I guess what I’m trying to do is make a point about what a difference perspective can make. Children live in a perspective of here and now, for the most part. “I want this and I want it NOW!” There is no attention given to whether what you want is an inconvenience to someone else, or that the consequences of getting what you want might actually have a negative impact on your life. In teen years, our wants become “needs.” By this time we have decided that we really deserve the things we need and that those who refuse to provide them simply “don’t understand.” The only perspective we have in those delicate years is that today is the most important day of my life and that everything that happens is a matter of life and death. We must not stand out from the accepted norm or our life is over.

In light of that perspective, it’s not surprising that I would consider my eyelash curler the most important thing to have with me in case of being lost in the middle of an ocean. I was focused on me as I appeared to the world.

Now that I have lived a lot of years, I’ve learned a few things about myself. One thing I’ve learned is that I still focus way too much on me as I appear to the world. I’m smart enough to understand that a tube of sunscreen on a deserted island makes a lot more sense than an eyelash curler, but I’m still self-focused enough to not leave my house without curling my eyelashes! Why is it that we are consumed with the image we present to the world? Even when we pretend that we don’t care, we really do.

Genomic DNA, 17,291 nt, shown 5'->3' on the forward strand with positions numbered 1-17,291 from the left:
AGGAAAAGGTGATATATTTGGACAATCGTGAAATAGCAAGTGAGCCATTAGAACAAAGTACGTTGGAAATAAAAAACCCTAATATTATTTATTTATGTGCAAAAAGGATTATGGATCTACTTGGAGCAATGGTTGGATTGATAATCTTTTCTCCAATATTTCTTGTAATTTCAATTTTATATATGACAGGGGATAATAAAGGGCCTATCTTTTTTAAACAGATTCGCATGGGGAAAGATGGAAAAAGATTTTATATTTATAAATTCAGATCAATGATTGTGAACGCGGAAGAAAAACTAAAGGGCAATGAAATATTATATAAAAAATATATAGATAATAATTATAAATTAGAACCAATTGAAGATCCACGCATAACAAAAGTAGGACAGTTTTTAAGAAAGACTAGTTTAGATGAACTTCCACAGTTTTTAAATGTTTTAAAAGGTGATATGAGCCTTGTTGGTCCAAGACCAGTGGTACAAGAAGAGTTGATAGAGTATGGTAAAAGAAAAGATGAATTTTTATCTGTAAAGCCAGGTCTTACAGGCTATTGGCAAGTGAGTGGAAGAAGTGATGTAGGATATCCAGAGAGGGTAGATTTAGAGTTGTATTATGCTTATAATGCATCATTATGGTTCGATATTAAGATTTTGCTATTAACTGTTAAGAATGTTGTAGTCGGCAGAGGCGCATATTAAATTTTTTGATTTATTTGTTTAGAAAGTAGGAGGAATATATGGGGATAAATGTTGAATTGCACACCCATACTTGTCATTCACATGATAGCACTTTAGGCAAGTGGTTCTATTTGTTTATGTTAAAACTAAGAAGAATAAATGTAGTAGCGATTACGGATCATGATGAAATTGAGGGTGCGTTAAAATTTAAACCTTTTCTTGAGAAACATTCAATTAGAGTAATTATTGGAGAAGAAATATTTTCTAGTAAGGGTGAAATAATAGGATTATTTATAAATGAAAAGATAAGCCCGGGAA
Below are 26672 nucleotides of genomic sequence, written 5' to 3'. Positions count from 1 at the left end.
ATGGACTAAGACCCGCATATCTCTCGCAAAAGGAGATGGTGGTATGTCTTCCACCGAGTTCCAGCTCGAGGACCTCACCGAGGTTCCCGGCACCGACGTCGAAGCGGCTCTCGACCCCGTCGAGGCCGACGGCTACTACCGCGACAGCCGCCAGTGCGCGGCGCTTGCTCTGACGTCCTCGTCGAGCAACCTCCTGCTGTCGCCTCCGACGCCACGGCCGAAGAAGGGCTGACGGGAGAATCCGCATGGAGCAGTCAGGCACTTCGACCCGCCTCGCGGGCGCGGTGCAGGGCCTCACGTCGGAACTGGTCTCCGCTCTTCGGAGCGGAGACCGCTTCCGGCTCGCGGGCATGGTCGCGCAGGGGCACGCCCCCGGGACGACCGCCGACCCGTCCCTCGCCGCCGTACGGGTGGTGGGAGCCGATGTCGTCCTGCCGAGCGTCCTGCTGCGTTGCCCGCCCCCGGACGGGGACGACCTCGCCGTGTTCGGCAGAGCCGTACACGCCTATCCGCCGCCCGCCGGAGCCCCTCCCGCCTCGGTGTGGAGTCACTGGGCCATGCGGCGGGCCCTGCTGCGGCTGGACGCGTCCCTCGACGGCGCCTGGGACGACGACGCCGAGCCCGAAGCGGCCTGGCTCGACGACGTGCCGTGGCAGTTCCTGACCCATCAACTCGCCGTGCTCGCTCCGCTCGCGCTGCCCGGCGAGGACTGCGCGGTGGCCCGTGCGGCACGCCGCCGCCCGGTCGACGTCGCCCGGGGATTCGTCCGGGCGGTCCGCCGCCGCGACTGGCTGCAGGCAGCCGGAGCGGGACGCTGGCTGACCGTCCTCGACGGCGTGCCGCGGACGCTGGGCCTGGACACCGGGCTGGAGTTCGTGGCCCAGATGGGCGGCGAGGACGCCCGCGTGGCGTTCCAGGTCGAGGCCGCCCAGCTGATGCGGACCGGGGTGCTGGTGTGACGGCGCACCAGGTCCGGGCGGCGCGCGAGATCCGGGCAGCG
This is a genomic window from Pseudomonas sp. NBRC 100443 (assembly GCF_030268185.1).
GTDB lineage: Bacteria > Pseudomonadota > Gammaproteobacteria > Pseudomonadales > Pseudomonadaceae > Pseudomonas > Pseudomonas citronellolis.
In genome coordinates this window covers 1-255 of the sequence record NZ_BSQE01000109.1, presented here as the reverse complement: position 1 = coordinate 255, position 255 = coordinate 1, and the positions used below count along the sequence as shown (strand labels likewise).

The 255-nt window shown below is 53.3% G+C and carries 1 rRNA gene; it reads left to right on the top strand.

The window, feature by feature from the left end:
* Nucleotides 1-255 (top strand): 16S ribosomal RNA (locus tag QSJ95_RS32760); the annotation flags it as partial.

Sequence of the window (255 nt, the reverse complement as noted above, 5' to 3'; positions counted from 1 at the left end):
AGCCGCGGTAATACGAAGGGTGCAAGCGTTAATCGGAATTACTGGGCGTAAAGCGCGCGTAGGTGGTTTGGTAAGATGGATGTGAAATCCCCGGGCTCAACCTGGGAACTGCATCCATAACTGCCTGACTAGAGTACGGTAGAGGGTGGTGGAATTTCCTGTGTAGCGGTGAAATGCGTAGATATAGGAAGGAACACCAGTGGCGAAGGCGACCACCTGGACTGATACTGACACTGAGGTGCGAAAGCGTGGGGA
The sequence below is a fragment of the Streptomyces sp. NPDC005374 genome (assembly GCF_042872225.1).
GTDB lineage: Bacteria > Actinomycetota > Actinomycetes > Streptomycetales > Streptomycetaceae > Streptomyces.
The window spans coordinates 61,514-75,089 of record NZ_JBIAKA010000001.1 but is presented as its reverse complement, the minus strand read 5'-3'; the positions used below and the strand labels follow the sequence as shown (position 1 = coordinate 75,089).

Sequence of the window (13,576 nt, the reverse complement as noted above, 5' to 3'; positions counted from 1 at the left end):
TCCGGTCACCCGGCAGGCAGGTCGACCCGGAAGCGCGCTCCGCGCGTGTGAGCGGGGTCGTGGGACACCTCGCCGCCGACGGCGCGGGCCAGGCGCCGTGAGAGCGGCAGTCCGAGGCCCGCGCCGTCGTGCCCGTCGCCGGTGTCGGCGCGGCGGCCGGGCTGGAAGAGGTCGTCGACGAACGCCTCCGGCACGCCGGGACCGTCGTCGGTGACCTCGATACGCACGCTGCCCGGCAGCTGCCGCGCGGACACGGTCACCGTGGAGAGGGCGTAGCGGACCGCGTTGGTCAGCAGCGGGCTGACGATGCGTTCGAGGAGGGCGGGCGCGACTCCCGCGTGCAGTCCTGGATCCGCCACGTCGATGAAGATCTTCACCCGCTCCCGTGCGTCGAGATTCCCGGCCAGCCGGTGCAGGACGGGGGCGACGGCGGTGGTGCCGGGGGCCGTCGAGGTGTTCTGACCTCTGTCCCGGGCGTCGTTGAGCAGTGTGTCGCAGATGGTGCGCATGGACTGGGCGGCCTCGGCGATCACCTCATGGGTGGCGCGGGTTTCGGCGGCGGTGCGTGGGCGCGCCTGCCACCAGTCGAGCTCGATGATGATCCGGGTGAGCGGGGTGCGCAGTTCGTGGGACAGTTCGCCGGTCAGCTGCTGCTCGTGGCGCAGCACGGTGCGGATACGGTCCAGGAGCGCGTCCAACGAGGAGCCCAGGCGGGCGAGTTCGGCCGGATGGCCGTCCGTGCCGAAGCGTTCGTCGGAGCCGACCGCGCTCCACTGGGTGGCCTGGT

Don’t get me wrong – I don’t think there is anything wrong with doing the best we can with what we’ve been given. In fact, I think it’s a really good idea to do what we can to be clean and presentable to the world. I just wonder if our perspective on what that means has become a little skewed as the media of our culture tries to set the standards for us. Some of us still want to “fit in” way more than we should. It’s only when we begin to see ourselves through God’s eyes that we really see who we are. To take God’s perspective is to understand that each of us is unique and created the way we are because that was the way God wanted us to be! Obviously God didn’t think it was a good idea for me to have long curly eyelashes or He would have given them to me. I’ve considered putting that on my “List of Things to Ask God About When I Get to Heaven,” except that the older I get, the more I realize that most of the things I wonder about really aren’t going to matter when I get to Heaven. My list is getting shorter and shorter.

Anyway, I’m just thinking that perhaps we should do a perspective check every now and then, just to see if the things we are focusing on are the things that really matter. At least for me, it seems prudent, considering that I bought a new eyelash curler today.